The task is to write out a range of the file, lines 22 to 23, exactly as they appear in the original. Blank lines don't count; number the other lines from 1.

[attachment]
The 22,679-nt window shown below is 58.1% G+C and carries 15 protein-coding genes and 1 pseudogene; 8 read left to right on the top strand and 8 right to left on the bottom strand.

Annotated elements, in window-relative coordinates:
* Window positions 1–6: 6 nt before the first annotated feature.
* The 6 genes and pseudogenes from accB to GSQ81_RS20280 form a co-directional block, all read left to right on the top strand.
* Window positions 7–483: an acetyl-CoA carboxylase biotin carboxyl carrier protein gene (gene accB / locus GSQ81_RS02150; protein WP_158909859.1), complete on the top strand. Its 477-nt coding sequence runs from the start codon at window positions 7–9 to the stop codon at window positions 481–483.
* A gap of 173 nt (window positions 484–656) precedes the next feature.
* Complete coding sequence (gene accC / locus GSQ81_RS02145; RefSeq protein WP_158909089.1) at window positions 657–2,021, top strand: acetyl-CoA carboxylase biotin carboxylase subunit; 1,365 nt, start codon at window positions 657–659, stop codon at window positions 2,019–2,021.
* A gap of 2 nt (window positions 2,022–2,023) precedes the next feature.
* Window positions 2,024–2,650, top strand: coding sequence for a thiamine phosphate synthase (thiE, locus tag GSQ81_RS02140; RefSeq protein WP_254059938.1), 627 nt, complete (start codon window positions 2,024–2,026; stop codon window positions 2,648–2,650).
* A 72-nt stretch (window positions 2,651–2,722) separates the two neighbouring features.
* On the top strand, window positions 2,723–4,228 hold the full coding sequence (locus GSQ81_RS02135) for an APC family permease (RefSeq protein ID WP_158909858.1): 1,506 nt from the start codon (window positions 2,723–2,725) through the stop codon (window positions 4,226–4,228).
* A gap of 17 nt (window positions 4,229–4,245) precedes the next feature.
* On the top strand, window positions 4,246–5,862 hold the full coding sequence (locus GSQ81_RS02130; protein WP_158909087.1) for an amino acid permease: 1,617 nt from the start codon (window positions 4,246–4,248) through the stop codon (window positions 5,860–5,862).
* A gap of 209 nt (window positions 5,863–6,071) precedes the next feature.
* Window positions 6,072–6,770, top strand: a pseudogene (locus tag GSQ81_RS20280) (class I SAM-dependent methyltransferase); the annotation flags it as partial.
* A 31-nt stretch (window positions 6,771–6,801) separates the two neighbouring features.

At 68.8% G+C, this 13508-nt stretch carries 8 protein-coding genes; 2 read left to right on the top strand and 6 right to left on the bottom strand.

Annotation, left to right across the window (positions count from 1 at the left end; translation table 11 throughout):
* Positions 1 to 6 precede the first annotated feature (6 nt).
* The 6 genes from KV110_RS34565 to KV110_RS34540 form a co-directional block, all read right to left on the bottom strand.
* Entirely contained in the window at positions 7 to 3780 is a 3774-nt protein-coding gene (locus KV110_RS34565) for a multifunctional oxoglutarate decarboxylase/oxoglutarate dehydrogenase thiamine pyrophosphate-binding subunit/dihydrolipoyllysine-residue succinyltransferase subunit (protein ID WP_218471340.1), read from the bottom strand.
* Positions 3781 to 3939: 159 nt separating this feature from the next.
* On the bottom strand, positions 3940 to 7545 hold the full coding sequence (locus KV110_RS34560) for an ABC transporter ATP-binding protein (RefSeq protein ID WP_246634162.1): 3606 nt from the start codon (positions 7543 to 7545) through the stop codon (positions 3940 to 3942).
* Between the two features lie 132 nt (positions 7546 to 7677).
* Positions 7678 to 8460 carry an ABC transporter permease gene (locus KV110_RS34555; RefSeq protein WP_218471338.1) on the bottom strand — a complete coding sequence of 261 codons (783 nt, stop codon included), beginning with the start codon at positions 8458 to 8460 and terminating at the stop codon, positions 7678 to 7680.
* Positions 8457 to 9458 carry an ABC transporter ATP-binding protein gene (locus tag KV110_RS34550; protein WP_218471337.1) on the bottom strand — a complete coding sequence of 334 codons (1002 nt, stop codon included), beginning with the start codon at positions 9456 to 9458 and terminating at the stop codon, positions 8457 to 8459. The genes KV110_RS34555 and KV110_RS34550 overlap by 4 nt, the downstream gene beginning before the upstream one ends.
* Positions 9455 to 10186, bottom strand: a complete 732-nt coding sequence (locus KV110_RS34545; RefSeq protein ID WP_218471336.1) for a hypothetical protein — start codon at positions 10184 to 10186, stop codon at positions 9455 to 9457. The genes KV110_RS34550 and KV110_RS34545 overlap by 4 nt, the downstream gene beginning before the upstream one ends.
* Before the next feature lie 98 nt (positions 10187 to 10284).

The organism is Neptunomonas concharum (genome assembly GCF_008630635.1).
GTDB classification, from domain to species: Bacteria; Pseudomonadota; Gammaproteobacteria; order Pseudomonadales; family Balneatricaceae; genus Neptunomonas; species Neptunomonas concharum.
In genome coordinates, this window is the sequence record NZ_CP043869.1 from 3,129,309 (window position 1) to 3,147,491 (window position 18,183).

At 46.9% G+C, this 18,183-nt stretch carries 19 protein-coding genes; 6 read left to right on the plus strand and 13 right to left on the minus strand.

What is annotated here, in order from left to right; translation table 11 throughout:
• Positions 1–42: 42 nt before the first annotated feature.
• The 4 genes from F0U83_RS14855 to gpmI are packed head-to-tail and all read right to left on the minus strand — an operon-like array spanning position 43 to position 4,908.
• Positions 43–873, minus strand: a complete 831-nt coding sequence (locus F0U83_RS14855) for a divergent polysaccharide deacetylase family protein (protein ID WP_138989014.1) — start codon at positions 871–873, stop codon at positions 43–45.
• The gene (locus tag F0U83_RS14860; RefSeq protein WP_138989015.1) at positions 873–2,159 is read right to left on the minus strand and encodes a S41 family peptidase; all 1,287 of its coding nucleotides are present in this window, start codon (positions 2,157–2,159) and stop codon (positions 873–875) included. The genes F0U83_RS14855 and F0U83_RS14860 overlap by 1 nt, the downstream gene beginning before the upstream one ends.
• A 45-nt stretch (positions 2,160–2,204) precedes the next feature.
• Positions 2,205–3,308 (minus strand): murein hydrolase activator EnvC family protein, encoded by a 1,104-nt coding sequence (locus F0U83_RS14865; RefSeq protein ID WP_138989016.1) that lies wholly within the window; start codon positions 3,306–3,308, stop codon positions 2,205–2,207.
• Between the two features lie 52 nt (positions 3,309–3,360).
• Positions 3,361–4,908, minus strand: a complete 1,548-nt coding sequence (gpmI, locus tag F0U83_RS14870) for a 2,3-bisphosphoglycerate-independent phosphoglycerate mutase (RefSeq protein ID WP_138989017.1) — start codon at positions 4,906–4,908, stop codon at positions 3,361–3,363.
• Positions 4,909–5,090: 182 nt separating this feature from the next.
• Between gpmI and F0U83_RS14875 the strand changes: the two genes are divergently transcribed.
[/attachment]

* Positions 3781 to 3939: 159 nt separating this feature from the next.
* On the bottom strand, positions 3940 to 7545 hold the full coding sequence (locus KV110_RS34560) for an ABC transporter ATP-binding protein (RefSeq protein ID WP_246634162.1): 3606 nt from the start codon (positions 7543 to 7545) through the stop codon (positions 3940 to 3942).